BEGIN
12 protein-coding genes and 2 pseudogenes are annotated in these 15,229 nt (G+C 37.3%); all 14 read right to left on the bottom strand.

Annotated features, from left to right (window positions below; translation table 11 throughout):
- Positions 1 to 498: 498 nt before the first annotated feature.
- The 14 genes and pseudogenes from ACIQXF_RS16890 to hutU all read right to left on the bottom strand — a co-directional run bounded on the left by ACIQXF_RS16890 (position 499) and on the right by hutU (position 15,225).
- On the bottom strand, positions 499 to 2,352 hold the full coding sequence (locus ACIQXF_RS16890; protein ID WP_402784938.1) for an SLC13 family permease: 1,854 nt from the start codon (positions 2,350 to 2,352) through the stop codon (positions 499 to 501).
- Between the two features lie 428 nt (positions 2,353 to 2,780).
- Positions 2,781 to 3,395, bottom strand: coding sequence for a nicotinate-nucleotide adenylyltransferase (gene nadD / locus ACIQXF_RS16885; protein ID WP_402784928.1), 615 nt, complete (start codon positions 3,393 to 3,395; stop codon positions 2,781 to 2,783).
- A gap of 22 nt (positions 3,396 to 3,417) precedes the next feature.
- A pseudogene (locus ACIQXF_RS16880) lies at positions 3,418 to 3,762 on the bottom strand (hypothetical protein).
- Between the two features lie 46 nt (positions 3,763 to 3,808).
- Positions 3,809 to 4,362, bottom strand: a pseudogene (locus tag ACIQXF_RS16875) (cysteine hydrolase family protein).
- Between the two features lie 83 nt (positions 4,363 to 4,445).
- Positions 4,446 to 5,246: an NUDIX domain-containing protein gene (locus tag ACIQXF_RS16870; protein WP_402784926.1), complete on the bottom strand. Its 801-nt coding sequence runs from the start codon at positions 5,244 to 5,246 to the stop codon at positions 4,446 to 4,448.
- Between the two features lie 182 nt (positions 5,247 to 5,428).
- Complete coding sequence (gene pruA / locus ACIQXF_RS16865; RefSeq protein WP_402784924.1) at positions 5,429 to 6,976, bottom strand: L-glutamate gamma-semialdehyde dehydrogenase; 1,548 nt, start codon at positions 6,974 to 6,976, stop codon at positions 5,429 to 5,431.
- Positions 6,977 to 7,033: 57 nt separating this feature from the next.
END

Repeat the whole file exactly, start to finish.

12 protein-coding genes and 2 pseudogenes are annotated in these 15,229 nt (G+C 37.3%); all 14 read right to left on the bottom strand.

Annotated features, from left to right (window positions below; translation table 11 throughout):
- Positions 1 to 498: 498 nt before the first annotated feature.
- The 14 genes and pseudogenes from ACIQXF_RS16890 to hutU all read right to left on the bottom strand — a co-directional run bounded on the left by ACIQXF_RS16890 (position 499) and on the right by hutU (position 15,225).
- On the bottom strand, positions 499 to 2,352 hold the full coding sequence (locus ACIQXF_RS16890; protein ID WP_402784938.1) for an SLC13 family permease: 1,854 nt from the start codon (positions 2,350 to 2,352) through the stop codon (positions 499 to 501).
- Between the two features lie 428 nt (positions 2,353 to 2,780).
- Positions 2,781 to 3,395, bottom strand: coding sequence for a nicotinate-nucleotide adenylyltransferase (gene nadD / locus ACIQXF_RS16885; protein ID WP_402784928.1), 615 nt, complete (start codon positions 3,393 to 3,395; stop codon positions 2,781 to 2,783).
- A gap of 22 nt (positions 3,396 to 3,417) precedes the next feature.
- A pseudogene (locus ACIQXF_RS16880) lies at positions 3,418 to 3,762 on the bottom strand (hypothetical protein).
- Between the two features lie 46 nt (positions 3,763 to 3,808).
- Positions 3,809 to 4,362, bottom strand: a pseudogene (locus tag ACIQXF_RS16875) (cysteine hydrolase family protein).
- Between the two features lie 83 nt (positions 4,363 to 4,445).
- Positions 4,446 to 5,246: an NUDIX domain-containing protein gene (locus tag ACIQXF_RS16870; protein WP_402784926.1), complete on the bottom strand. Its 801-nt coding sequence runs from the start codon at positions 5,244 to 5,246 to the stop codon at positions 4,446 to 4,448.
- Between the two features lie 182 nt (positions 5,247 to 5,428).
- Complete coding sequence (gene pruA / locus ACIQXF_RS16865; RefSeq protein WP_402784924.1) at positions 5,429 to 6,976, bottom strand: L-glutamate gamma-semialdehyde dehydrogenase; 1,548 nt, start codon at positions 6,974 to 6,976, stop codon at positions 5,429 to 5,431.
- Positions 6,977 to 7,033: 57 nt separating this feature from the next.